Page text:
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Civil rights activists call on Ohio prosecutor for 3rd trial

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CINCINNATI (AP) — Civil rights activists and other community leaders Friday joined the family of an unarmed black man killed during a traffic stop in calling for a third trial of a white former police officer.

Donyetta Bailey, president of the Black Lawyers Association of Cincinnati, said at a press conference that the Ray Tensing case shouldn't end without justice. Two juries have deadlocked on the charges of murder and voluntary manslaughter in the July 19, 2015, fatal shooting of Sam DuBose.

"We've yet to get a fair trial," Bailey said. "It shouldn't take three, but if it takes three, if it takes four, then we need to do it."

Cincinnati area leaders of the NAACP, the Urban League and the National Action Network were among other participants.

Prosecutor Joe Deters could announce his decision next week on whether Tensing will be tried again. Judge Leslie Ghiz has scheduled a July 24 meeting on the case. Tensing's attorney, Stewart Mathews, has asked the judge to dismiss the charges.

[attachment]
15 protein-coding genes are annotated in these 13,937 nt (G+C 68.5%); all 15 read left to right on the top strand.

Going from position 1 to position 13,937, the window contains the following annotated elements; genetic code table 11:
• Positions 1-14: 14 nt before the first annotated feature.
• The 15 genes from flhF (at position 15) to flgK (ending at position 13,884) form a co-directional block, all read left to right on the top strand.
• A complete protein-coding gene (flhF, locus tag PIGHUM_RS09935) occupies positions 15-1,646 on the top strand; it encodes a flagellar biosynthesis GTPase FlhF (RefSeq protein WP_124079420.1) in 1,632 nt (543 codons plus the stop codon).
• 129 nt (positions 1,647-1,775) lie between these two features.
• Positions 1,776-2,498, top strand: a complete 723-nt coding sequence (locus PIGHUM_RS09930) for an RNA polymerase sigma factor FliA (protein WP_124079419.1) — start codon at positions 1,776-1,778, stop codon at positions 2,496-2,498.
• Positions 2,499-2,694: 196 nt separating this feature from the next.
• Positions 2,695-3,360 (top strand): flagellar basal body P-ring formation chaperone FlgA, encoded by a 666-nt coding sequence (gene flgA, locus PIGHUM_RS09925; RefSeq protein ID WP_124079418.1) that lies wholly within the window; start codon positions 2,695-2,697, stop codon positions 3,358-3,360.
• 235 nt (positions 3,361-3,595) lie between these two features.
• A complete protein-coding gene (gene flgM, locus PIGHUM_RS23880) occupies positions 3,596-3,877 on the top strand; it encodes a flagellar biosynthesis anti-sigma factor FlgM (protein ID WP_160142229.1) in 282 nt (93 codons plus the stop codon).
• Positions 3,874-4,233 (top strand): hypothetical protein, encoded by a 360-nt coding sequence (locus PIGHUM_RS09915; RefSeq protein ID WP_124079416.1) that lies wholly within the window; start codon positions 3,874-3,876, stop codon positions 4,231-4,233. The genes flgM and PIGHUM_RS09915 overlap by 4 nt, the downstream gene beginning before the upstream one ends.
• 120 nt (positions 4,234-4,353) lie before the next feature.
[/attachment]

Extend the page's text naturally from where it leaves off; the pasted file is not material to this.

The since-fired University of Cincinnati officer, now 27, has testified that he feared for his life when DuBose, 43, tried to drive away from the stop for a missing front license plate.

Activists said Friday they have filed a complaint with the city body that investigates allegations of police misconduct. They said they filed the complaint against a Cincinnati police officer who testified during the second trial that the shooting may have been justified. They said the testimony surprised and "undermined the prosecution."

Several protests and demonstrations have taken place supporting a third trial since the latest mistrial June 23.

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